On this step partial RLP decoding should be done on recipes in order to find locations of contract addresses and topics and then matched against plain representation of expected contract address and topic. As receipts here came from untrusted sources (passed along by computational network), we would need to prove their Poseidon hashes and verify against public CTL from the previous step. As with the previous step, only valid receipts hashes are included in the new CTL and proof is aggregated with previous one. Additionally, there is a set of hints to locate portions of events within logs to be parsed. This information also passed through CTL and Public Inputs. Clear-text representation of transactions, hashes and hints are still tagging along. At this point we have successfully filtered needed receipts and proven that no receipts are left behind. In the current approach Data STARK ensures that only receipts with correct metadata are processed.

#### Extraction

Here is the first explicitly user-defined step and another junktion. Client is expected to provide definition on how to extract data from receipt. Namely, we expect definition in a form of sequence of pairs (offset, size), each defining one extracted element. We would prove correct extraction from receipt, based on hint and provided definition, so each valid event in receipt would produce one tuple with data. Receipt data authenticity would be once again proven with Poseidon hash. Public Inputs of the proof from this stage would contain CTL with all extracted tuples from the block (and also Parent and Block hashes). As always through this pipeline, proof from the previous stage would be aggregated in and detailed output data attached. Clients can define multiple Extractions for different purposes from the same data. Currently, Data STARK is handling this task. Note that this is the last stage where hashing is needed to prove data integrity.

#### Map

Mapper is created around a user-defined MAP function, which takes a tuple from the previous step and transforms it into the new tuple. As the first milestone, only arithmetic operations and simple lookups are allowed. Additional operations and loops will be introduced later. Proof form would be exactly the same as in the previous step. Currently, this functionality is implemented with Arithmetics and Sum STARKs. For example, current mapping function is “volume = scale[token_id] * token_amount”.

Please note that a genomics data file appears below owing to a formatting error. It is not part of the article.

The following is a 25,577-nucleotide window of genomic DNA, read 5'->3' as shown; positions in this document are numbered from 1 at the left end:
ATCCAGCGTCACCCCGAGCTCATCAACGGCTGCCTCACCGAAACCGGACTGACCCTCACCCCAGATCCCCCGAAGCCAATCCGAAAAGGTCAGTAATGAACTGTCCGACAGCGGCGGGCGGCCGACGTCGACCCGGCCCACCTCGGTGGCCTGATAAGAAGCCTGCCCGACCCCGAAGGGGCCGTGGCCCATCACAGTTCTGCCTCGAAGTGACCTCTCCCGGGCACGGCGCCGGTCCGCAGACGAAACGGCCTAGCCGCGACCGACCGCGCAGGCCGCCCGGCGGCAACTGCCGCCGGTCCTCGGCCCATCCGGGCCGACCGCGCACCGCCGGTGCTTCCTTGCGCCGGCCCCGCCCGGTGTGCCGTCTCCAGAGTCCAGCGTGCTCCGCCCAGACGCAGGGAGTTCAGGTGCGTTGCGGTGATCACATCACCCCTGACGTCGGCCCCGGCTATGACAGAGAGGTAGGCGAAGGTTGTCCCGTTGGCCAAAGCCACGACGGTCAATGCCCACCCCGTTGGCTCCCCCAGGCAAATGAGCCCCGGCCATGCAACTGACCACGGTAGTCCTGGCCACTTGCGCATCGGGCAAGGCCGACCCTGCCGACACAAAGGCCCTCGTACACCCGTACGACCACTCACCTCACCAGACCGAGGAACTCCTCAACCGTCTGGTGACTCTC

#### Reduce

Reducer would create proof, aggregated through time with user-defined REDUCE function. This function would take the accumulator tuple and mapper tuple and create new accumulator tuple. All operations, available on previous step available here as well. Reducer is the only step in the pipeline that should be run sequentially in the general case. For this proof, Public Inputs would contain Parent Hash of the first block reducer executed at, current Block Hash, initial accumulator tuple and current accumulator tuple. Plain-text metadata would follow as well. Proof itself would be aggregated with mapper proof from the previous step and reducer proof from the previous block. Current reducer function is “new_volume = volume + old_volume” and it is handled by Arithmetics and Sum STARKs. For each new block reducer will yield new proof. There are a lot of customization on exact batching method for reducer, but it will be introduced later.

#### Final Wrap

In order to save gas while verifying proofs on chain proofs from previous state may be wrapped in order to decrease the number of public inputs, e.g. the starting block and initial tuple are always the same, they could be just hidden in the wrapper. If some fields in the accumulator tuple are only needed for intermediary calculations, they may be hidden as well. We currently use wrap for this exact purpose as well. As it is a point of customisation, the proof interface can be tailored here.

Last updated